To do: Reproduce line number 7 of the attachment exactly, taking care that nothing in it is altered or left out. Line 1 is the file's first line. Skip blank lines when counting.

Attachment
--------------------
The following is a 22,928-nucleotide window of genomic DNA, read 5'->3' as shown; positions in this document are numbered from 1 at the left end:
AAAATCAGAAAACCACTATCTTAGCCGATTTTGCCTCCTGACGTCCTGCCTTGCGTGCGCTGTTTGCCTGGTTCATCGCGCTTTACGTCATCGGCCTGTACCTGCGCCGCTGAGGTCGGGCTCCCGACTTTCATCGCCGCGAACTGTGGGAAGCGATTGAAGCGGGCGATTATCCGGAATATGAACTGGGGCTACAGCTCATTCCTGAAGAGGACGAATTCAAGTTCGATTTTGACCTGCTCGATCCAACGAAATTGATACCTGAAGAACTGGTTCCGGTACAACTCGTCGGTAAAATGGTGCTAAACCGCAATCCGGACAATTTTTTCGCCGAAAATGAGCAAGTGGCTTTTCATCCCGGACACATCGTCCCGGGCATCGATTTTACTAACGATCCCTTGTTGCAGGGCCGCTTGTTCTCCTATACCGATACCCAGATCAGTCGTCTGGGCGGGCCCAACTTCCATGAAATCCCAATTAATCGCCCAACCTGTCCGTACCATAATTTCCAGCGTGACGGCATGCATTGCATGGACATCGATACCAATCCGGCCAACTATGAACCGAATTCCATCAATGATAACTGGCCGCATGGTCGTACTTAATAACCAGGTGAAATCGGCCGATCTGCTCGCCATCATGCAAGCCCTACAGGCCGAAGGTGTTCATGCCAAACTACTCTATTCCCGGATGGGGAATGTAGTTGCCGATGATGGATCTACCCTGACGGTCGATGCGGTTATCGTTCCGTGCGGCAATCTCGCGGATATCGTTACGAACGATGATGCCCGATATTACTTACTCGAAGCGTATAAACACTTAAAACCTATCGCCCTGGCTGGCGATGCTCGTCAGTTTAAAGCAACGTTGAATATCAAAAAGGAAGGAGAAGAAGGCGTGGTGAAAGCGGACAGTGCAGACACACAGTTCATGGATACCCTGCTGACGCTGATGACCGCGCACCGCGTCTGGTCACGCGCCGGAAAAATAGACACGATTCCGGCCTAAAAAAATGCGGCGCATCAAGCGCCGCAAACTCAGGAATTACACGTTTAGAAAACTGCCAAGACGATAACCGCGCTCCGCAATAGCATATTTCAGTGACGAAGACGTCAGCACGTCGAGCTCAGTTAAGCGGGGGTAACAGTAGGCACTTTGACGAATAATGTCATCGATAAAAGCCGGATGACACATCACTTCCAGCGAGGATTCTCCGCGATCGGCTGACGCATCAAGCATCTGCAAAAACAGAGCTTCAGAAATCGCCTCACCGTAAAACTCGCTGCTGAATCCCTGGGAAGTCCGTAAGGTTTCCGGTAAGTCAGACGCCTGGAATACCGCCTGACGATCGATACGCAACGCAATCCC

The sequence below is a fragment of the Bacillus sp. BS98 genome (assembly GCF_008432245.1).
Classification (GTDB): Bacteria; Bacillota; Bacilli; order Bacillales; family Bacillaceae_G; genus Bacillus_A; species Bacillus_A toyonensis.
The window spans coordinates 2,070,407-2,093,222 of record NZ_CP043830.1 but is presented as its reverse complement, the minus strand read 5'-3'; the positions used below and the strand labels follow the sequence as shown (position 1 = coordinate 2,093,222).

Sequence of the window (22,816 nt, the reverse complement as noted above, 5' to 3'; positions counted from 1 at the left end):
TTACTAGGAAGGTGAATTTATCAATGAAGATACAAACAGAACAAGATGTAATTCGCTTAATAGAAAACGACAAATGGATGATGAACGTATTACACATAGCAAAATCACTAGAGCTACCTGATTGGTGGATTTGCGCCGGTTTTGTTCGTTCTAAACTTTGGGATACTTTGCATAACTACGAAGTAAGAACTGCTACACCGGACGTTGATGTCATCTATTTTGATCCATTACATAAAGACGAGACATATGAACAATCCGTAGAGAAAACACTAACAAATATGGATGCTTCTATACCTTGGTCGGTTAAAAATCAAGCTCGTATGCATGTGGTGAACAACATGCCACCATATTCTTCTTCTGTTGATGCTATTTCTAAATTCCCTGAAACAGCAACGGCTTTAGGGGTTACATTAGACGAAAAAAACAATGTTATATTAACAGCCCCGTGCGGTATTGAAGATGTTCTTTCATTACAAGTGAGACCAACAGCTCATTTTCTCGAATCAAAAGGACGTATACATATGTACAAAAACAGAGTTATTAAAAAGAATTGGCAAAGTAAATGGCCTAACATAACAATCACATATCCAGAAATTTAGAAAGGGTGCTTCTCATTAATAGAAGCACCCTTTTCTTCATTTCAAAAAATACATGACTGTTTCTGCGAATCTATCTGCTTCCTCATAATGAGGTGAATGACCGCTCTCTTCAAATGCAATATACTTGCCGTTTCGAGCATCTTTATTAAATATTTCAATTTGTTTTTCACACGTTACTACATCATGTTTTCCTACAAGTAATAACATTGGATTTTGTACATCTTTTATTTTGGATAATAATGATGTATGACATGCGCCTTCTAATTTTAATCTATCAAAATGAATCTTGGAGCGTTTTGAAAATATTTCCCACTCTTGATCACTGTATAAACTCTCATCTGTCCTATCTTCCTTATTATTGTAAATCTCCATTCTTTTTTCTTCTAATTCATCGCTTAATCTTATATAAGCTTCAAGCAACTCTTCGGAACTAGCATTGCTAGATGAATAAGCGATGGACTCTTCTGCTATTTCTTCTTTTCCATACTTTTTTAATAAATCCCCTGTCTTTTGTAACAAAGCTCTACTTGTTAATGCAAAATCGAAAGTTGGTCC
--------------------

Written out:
TTACTAGGAAGGTGAATTTATCAATGAAGATACAAACAGAACAAGATGTAATTCGCTTAATAGAAAACGACAAATGGATGATGAACGTATTACACATAGCAAAATCACTAGAGCTACCTGATTGGTGGATTTGCGCCGGTTTTGTTCGTTCTAAACTTTGGGATACTTTGCATAACTACGAAGTAAGAACTGCTACACCGGACGTTGATGTCATCTATTTTGATCCATTACATAAAGACGAGACATATGAACAATCCGTAGAGAAAACACTAACAAATATGGATGCTTCTATACCTTGGTCGGTTAAAAATCAAGCTCGTATGCATGTGGTGAACAACATGCCACCATATTCTTCTTCTGTTGATGCTATTTCTAAATTCCCTGAAACAGCAACGGCTTTAGGGGTTACATTAGACGAAAAAAACAATGTTATATTAACAGCCCCGTGCGGTATTGAAGATGTTCTTTCATTACAAGTGAGACCAACAGCTCATTTTCTCGAATCAAAAGGACGTATACATATGTACAAAAACAGAGTTATTAAAAAGAATTGGCAAAGTAAATGGCCTAACATAACAATCACATATCCAGAAATTTAGAAAGGGTGCTTCTCATTAATAGAAGCACCCTTTTCTTCATTTCAAAAAATACATGACTGTTTCTGCGAATCTATCTGCTTCCTCATAATGAGGTGAATGACCGCTCTCTTCAAATGCAATATACTTGCCGTTTCGAGCATCTTTATTAAATATTTCAATTTGTTTTTCACACGTTACTACATCATGTTTTCCTACAAGTAATAACATTGGATTTTGTACATCTTTTATTTTGGATAATAATGATGTATGACATGCGCCTTCTAATTTTAATCTATCAAAATGAATCTTGGAGCGTTTTGAAAATATTTCCCACTCTTGATCACTGTATAAACTCTCATCTGTCCTATCTTCCTTATTATTGTAAATCTCCATTCTTTTTTCTTCTAATTCATCGCTTAATCTTATATAAGCTTCAAGCAACTCTTCGGAACTAGCATTGCTAGATGAATAAGCGATGGACTCTTCTGCTATTTCTTCTTTTCCATACTTTTTTAATAAATCCCCTGTCTTTTGTAACAAAGCTCTACTTGTTAATGCAAAATCGAAAGTTGGTCC